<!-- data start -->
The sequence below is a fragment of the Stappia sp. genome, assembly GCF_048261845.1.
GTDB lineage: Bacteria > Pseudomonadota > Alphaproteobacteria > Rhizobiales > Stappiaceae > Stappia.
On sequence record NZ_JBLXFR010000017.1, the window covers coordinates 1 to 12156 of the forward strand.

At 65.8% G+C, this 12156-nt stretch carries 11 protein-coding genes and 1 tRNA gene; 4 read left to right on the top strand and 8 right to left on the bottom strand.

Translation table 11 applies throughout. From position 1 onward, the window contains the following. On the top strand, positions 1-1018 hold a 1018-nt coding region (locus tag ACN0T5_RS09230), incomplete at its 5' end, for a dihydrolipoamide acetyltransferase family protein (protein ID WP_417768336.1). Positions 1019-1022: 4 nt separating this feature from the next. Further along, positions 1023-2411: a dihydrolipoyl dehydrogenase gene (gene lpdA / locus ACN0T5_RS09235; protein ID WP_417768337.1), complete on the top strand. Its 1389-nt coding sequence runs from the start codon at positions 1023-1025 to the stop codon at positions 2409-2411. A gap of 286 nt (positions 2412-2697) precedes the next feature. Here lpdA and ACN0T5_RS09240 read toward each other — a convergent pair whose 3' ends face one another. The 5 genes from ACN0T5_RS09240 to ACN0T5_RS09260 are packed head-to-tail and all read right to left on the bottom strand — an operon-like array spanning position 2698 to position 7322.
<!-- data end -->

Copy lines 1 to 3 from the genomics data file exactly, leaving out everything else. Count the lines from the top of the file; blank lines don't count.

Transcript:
The sequence below is a fragment of the Stappia sp. genome, assembly GCF_048261845.1.
GTDB lineage: Bacteria > Pseudomonadota > Alphaproteobacteria > Rhizobiales > Stappiaceae > Stappia.
On sequence record NZ_JBLXFR010000017.1, the window covers coordinates 1 to 12156 of the forward strand.